European wind investment increased 5 percent in 2016 from a year earlier driven by the offshore segment that attracted 18.2 billion euros, the report said. That offset a 29 percent investment decline in the onshore market.

Over 100,000 American workers now manufacture, construct, and maintain the U.S. wind turbine fleet according to the U.S. Department of Energy. In total, wind supports more American jobs than nuclear, natural gas, coal, or hydroelectric power plants.

New growth in the fourth quarter of 2016, announced for the first time today, includes 6,478 MW, the second strongest quarter for U.S. wind power installations on record. For the year, wind developers added 8,203 MW of wind power capacity representing more than $13.8 billion in new investment. With 99 percent of wind projects located in rural areas, much of this investment is flowing to communities that need it most.

Rural and Rust Belt America are among the greatest beneficiaries of wind power development. Wind projects in these areas often become the largest contributors to the property tax base, helping to improve schools, roads and other public services. Of the $13.8 billion invested by the U.S. wind industry last year, $10.5 billion was invested in low-income counties.

Wind is a new drought-resistant cash crop for farmers and ranchers who host wind turbines on their land. Nationwide, wind projects provide private landowners with more than $245 million in land lease payments annually. Texas landowners receive more than $60 million of that, in many cases helping to keep farms and ranches in their families.

Wind power is in high demand from utilities and other buyers because it often provides the least expensive energy available. Wind power can bring costs down further and create American jobs thanks to policy stability that passed in 2015 with bipartisan support in Congress.

“Wind power isn’t a red or blue industry, it’s red, white and blue,” said Kiernan. “Low-cost, homegrown wind energy is something we can all agree on. States like Texas and Iowa are leading the way in terms of wind turbines and wind jobs.”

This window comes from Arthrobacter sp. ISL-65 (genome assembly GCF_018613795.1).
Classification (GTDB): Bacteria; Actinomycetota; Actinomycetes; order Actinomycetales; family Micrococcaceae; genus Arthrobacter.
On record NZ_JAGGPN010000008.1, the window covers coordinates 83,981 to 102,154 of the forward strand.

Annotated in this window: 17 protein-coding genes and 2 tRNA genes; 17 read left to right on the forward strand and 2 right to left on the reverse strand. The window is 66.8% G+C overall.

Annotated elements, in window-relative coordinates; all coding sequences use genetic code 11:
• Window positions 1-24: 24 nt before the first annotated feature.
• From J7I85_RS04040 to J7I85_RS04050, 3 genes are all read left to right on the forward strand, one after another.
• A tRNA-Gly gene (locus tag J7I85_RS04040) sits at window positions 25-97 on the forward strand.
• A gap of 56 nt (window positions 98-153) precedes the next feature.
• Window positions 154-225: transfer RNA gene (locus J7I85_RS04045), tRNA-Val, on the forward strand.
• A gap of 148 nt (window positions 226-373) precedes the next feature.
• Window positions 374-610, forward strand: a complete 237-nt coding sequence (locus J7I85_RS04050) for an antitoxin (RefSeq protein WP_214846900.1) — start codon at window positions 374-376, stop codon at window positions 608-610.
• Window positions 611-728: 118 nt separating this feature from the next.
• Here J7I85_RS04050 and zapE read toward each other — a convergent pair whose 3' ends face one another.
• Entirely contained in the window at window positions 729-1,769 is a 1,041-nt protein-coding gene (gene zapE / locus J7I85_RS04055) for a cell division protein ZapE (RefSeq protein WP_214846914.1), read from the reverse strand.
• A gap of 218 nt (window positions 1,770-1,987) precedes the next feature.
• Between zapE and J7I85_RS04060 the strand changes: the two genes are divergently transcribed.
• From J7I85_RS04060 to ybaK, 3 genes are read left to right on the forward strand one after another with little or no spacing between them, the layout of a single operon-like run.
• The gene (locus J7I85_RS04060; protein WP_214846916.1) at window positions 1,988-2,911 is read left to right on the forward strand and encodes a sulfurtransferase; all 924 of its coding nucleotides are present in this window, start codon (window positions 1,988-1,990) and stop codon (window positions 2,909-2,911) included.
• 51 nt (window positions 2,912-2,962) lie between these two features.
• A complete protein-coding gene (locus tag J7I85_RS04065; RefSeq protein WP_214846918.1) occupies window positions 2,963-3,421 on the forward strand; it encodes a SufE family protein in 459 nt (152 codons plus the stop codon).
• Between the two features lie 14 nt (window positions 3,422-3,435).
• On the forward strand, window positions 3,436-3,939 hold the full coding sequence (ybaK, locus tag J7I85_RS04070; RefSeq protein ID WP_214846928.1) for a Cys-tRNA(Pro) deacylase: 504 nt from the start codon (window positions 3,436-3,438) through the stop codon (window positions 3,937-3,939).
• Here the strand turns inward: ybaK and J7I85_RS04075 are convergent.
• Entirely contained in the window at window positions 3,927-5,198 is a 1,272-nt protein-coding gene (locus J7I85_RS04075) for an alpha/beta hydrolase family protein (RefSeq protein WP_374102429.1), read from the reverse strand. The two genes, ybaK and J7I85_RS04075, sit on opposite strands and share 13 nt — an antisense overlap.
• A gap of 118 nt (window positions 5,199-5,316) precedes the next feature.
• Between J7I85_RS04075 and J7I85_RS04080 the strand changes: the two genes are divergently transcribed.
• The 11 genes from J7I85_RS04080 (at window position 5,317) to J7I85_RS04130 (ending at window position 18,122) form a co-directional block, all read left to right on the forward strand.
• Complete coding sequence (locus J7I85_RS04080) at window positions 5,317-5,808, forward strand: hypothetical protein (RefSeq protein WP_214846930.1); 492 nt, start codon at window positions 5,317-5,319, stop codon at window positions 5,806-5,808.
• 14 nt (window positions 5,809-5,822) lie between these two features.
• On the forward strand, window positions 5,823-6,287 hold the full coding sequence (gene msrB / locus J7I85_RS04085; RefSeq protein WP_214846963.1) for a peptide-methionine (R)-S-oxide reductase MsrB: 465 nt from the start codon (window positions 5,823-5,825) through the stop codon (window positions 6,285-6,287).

Texas is the undisputed leader in wind energy, with approximately three times more wind generating capacity than any other state and nearly a quarter of American wind jobs. The state continues to expand wind power, becoming the first state to pass 20,000 MW of wind capacity last year, which is roughly one-fourth of national capacity. More wind is on the way in Texas. Even with the 1,790 MW installed in the fourth quarter of 2016, there is still 5,401 MW under construction and another 1,288 MW in advanced development.

The Texas model for energy development stems from genuine commitment to an “all of the above” energy mix.  Free markets allowed wind to prosper in Texas, creating a low-cost, balanced energy portfolio for the state. Texas has captured $38 billion in investment to date and supports up to 25,000 jobs today  The state has also benefited from investment by corporate energy buyers who want to site data centres and factories close to the wind farms that power their facilities.

A key part of the success story in Texas has been a strong backbone of transmission infrastructure – the power lines that deliver all forms of energy to homes and businesses. Texas’s CREZ (Competitive Renewable Energy Zone) transmission lines and the state’s long-standing recognition that a strong grid is essential for a free market in electricity have become the national model for transmission investments that more than pay for themselves. Looking ahead, transmission projects like Pattern Development’s proposed Southern Cross Transmission Project will allow Texas to benefit by exporting its abundant wind energy to customers in the Southeast.

Wind power growth is now spreading up from Texas into the Plains states and across the Midwest. In fact, 89 percent of newly completed capacity in 2016 is found in these states. The U.S. offshore wind industry also launched in the fourth quarter of 2016 with the commissioning of the 30 MW Block Island Wind Farm off the coast of Rhode Island. Gulf Island Fabrication in Louisiana manufactured the foundations for the Block Island project, reflecting a broader opportunity for oil and gas suppliers to earn additional business in offshore wind.

As a result of the generating capacity of wind turbines in the U.S. standing at over 82,000 MW, greater than the 80,000 MW of hydropower generating capacity, wind power is now the fourth largest source of generating capacity, behind gas, coal, and nuclear.